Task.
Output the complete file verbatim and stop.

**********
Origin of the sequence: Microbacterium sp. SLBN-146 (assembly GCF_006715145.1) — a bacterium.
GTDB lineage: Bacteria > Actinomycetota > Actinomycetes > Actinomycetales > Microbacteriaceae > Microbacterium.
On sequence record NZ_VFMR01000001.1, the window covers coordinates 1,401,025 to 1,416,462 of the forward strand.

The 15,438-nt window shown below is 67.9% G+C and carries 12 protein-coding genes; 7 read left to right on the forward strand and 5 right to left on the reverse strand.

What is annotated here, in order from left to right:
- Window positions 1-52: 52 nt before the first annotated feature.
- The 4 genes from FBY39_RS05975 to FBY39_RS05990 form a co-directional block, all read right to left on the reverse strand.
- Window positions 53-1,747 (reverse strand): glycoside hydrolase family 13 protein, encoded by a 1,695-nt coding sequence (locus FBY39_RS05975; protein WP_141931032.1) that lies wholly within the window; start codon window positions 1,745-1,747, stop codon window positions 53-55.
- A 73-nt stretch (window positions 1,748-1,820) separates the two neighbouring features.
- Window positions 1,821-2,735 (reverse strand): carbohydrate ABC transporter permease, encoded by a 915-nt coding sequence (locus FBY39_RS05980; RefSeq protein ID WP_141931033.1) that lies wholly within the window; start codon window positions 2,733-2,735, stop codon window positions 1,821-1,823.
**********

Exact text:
Origin of the sequence: Microbacterium sp. SLBN-146 (assembly GCF_006715145.1) — a bacterium.
GTDB lineage: Bacteria > Actinomycetota > Actinomycetes > Actinomycetales > Microbacteriaceae > Microbacterium.
On sequence record NZ_VFMR01000001.1, the window covers coordinates 1,401,025 to 1,416,462 of the forward strand.

The 15,438-nt window shown below is 67.9% G+C and carries 12 protein-coding genes; 7 read left to right on the forward strand and 5 right to left on the reverse strand.

What is annotated here, in order from left to right:
- Window positions 1-52: 52 nt before the first annotated feature.
- The 4 genes from FBY39_RS05975 to FBY39_RS05990 form a co-directional block, all read right to left on the reverse strand.
- Window positions 53-1,747 (reverse strand): glycoside hydrolase family 13 protein, encoded by a 1,695-nt coding sequence (locus FBY39_RS05975; protein WP_141931032.1) that lies wholly within the window; start codon window positions 1,745-1,747, stop codon window positions 53-55.
- A 73-nt stretch (window positions 1,748-1,820) separates the two neighbouring features.
- Window positions 1,821-2,735 (reverse strand): carbohydrate ABC transporter permease, encoded by a 915-nt coding sequence (locus FBY39_RS05980; RefSeq protein ID WP_141931033.1) that lies wholly within the window; start codon window positions 2,733-2,735, stop codon window positions 1,821-1,823.